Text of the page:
What is child sexual abuse?

It is when an abuser uses a child for their own sexual stimulation. It can happen between a child and an adult. The abuser can also be a child. It can happen with or without touching.

Who is sexually abused?

Both girls and boys. Children of all races, ethnicities, ages, and economic backgrounds. It happens in countries all over the world.

Estimates show that 1 in 10 Iowans have been sexually abused at some time in their life.

Types of sexual abuse that involve touching:

  • Touching a child’s vagina, penis, breasts, or bottom with a hand, mouth, or penis
  • Putting genitals in or on a child’s body
  • Asking a child to touch an adult or child’s genitals, breasts, or bottom

Types of sexual abuse that do not involve touching:

  • Voyeurism: Looking at a child’s naked body secretly
  • Exhibitionism: Showing the abuser’s vagina, penis, anus, breasts, or bottom to a child
  • Showing pornography to or having sex in front of a child

How do abusers sexually abuse a child?

Many abusers do not use physical force. They often use play, threats, and tricks to get the child to play along.

When the child is trapped, the abuser keeps the child silent the same way. They groom the child by buying the child gifts, making exciting promises, and emotional manipulation.

Grooming confuses the child about what is right and what is wrong. They also get confused about their feelings toward the abuser.

Why don’t children say they are being sexually abused?

  • Fear the abuser will threaten to hurt the child or the child’s family
  • Fear they will be removed from their home if they tell
  • Shame and guilt about the abuse
  • Worry that nobody will believe them if they tell

How can you tell if a child is sexually abused?

Children react in different ways after sexual abuse. Some ways are:

  • Sexual knowledge, words, or actions not expected for the child’s age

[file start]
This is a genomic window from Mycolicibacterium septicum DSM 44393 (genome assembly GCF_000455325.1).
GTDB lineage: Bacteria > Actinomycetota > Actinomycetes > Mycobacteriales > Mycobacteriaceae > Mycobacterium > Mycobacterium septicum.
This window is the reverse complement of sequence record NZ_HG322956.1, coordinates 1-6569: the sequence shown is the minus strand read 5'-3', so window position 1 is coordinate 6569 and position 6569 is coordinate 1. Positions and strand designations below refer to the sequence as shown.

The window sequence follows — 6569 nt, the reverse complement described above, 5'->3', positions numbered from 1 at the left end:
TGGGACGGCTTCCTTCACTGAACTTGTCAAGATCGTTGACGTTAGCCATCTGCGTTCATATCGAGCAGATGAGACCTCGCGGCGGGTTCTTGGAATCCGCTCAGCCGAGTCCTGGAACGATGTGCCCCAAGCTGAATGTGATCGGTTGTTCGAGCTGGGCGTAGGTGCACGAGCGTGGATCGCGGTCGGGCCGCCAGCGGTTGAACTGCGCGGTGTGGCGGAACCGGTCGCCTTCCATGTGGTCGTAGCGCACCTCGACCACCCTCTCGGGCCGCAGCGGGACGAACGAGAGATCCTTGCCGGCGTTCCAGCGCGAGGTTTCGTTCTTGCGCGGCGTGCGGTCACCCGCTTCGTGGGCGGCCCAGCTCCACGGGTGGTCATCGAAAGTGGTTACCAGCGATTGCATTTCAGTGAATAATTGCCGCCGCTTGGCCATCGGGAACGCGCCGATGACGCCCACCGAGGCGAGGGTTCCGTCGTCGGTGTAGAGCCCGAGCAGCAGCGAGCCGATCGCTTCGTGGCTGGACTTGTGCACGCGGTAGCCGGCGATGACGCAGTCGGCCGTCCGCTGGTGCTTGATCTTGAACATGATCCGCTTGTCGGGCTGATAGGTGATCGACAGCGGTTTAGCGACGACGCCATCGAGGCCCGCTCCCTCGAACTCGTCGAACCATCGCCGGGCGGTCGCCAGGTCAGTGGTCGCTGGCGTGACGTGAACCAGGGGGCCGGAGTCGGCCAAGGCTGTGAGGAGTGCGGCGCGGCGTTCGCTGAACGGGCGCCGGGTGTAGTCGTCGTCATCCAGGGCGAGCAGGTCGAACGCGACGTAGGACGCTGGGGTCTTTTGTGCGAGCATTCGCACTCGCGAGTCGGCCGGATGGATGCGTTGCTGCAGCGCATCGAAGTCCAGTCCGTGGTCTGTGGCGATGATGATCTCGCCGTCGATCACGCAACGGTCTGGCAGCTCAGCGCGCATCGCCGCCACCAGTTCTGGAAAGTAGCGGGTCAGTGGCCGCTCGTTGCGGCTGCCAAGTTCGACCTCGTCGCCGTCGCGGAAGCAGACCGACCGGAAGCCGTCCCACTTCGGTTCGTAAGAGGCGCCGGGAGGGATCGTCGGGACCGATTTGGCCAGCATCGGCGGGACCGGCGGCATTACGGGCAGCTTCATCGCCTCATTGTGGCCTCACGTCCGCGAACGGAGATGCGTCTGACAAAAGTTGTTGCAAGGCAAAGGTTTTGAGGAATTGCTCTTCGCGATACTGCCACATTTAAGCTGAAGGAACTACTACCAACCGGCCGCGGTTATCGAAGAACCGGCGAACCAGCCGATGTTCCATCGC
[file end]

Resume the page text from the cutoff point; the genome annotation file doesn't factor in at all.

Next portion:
• Nightmares or other sleeping problems
  • Withdrawal: The child stops doing the things they used to enjoy
  • Angry outbursts
  • Sadness for a long time
  • Not wanting to be alone with a specific person whom may be the abuser

These behaviors can be seen in children who have had other types of trauma, too. Some children who were sexually abused do not show any emotional or behavioral changes.

What should I do if my child tells me he or she is being or was sexually abused?

  • Stay calm and listen.
  • Thank your child for telling you.
  • Never blame your child.
  • Tell your child they are very brave.
  • Tell your child you believe them.
  • Tell your child you are there to support them.
  • Call 911 or go to the nearest emergency room if your child is in immediate danger.

Report suspected sexual abuse to the Iowa Child Abuse Hotline at 1-800-362-2178.

How can I protect my child from sexual abuse?

  • Teach your child the accurate names of body parts.
  • Teach your child about body safety and “okay” and “not okay” touches.
  • Tell your child it is okay to say no if they do not want to be touched. It is also okay to say no to touching others. It is okay even when the touch is not sexual or when the touch feels good.
  • Teach your child to bathe and use the restroom on their own as soon as they can.
  • Teach your child the difference between good secrets (like a special dinner) and bad secrets (such as “never tell anyone I touched your pee-pee”).
  • Trust your instincts as a caregiver. Do not leave your child with a person you do not trust or know well.
  • Call Center Telephone: 1-800-777-8442 or 1-319-384-8442
  • Call 911 or go to the nearest emergency room if your child is in immediate danger.
  • Report suspected abuse/neglect to the Iowa Child Abuse Hotline at 1-800-362-2178.

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